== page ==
Barbichette Cache Cache
Out of stock
Region: Seneca Lake, New York
Grape varieties: 100% Cabernet Sauvignon
Barbichette Cache Cache is full of Old World complexity, favoring restraint over fruit and alcohol. Sourced from the biodynamic Standing Stone Vineyard.
Song: Alive Again by Trey Anastasio
Out of stock
Save 10% when you buy six or more bottles (mix and match)
ABOUT THE PRODUCER
About Barbichette Cache Cache
Barbichette Cache Cache is full of Old World complexity, favoring restraint over fruit and alcohol. The fruit for this wine was sourced from the Biodynamically-farmed Standing Stone Vineyard, prior to being fermented whole cluster in open-top vats. This wine was then aged in neutral oak to preserve freshness, making it the perfect red for fans of Left Bank Bordeaux and other cool climate reds. Bottled without fining, filtration, or added sulfites.
About Barbichette Wines
Barbichette is a collaborative winemaking project brought to you by three friends. César Vega is a coffee professional at Café Integral. Chef Nick Korbee is from Egg Shop NYC. And Caleb Ganzer is a somm at Champagnie des Vins Surnaturels. The trio’s project is experimental in nature and explores what madness they come up with.
About Seneca Lake
Seneca Lake is an American Viticultural Area (AVA) in the Finger Lakes region of New York State. Vineyards sit on the hillsides surrounding the lake, which was carved out by glaciers during the last Ice Age. Akin to surrounding Finger Lake AVAs, Seneca Lake is well-known for its production of Riesling.
Seneca Lake AVA covers nearly 205,000 acres (83,000ha) around the deepest of the 11 Finger Lakes. The 35-mile-long (55km) lake rarely freezes, and stores heat and cold which serve to moderate the temperatures throughout the year. In spring, winds off the cold lake delay budburst until after the dangers of frost have passed. In summer, the lake heats up, and the warm air movement throughout late summer and fall helps to extend the growing season, making it the longest in the Finger Lakes region. This long growing season means that grapes can ripen sufficiently while retaining acidity, making for wines with good balance. In winter, the warmth of the lake reacting with the colder air from the land creates snow, which covers the vines and insulates them from devastating freezes.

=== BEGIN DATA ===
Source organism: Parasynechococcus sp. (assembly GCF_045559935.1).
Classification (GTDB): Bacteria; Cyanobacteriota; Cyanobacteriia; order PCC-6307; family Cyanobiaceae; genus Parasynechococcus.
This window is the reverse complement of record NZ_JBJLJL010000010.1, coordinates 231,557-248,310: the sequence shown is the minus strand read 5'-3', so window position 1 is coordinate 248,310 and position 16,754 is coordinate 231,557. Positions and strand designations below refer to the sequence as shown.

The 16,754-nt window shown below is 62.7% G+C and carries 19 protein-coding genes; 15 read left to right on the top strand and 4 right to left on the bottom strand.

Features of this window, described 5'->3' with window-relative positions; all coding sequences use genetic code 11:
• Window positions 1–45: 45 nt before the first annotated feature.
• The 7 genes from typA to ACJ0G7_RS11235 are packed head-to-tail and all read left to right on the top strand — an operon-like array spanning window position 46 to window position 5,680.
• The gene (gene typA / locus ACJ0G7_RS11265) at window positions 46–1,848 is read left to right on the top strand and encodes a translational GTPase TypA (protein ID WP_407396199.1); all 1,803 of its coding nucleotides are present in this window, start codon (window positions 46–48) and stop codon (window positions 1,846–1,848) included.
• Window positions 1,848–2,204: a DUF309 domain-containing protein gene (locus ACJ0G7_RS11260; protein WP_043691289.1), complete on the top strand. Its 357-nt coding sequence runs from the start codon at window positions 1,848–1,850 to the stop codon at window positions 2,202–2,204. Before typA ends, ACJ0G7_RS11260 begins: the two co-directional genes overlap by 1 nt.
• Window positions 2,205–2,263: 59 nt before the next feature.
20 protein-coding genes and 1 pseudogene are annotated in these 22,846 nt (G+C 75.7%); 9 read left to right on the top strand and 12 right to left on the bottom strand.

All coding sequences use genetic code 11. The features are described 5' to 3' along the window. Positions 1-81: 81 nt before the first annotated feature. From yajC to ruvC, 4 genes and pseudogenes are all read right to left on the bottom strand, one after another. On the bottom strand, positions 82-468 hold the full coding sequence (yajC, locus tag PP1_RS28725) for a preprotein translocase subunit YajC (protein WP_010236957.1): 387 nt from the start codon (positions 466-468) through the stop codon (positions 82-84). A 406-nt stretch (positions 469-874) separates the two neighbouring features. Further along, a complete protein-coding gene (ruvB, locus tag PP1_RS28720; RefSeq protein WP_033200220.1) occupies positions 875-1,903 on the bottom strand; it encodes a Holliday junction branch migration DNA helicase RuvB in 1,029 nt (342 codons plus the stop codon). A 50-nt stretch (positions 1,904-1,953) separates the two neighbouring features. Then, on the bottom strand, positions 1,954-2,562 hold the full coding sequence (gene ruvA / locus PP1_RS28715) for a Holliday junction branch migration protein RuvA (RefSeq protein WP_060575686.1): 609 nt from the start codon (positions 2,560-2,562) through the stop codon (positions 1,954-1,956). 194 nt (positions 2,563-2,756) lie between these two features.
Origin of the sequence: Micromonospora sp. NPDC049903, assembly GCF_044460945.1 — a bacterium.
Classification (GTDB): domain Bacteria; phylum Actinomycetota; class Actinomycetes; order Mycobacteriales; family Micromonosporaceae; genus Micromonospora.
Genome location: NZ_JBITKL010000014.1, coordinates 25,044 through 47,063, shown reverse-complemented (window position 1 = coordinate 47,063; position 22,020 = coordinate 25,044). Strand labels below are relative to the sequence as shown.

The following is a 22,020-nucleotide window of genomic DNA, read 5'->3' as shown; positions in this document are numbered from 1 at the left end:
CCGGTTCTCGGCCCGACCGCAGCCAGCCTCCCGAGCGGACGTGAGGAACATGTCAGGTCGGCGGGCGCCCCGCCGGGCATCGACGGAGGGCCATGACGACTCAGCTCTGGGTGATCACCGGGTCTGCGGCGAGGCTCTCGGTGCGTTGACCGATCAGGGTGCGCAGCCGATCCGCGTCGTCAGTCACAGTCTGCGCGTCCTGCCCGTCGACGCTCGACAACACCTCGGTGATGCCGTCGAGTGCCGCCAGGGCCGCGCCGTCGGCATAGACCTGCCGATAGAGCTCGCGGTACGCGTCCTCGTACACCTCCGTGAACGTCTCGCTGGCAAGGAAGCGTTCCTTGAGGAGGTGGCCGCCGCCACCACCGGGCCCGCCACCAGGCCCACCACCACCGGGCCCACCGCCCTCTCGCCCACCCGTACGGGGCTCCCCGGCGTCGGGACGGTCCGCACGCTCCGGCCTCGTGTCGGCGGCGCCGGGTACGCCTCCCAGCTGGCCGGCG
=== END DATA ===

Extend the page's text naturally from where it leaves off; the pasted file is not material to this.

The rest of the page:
Because this lake effect is more pronounced closer to the water’s edge, vinifera varieties tend to be planted close to the shores of Seneca Lake, with cold-hardy hybrid varieties such as Vidal and Niagara planted higher up the slopes. Riesling and Gewurztraminer wines from Seneca Lake show vibrant, honeyed notes, while its Pinot Noir and Cabernet Franc wines have intense varietal flavors.
The first vines were planted in Seneca Lake in the 1860s, and the early Finger Lakes wine industry was galvanized by the establishment of an agricultural research station in Geneva in the 1880s. The industry flourished until the beginning of Prohibition, when many vineyards were pulled out or reappropriated for the production of juice or table grapes. It wasn’t until the 1970s that Seneca Lake began to see vinous activity again: new vineyards were planted and the Farm Wineries Act of 1976 freed up commercial winemaking limits for vignerons. Despite this long viticultural history, Seneca Lake became an AVA only in 2003, joining the neighboring Cayuga Lake AVA, which had been established in 1988.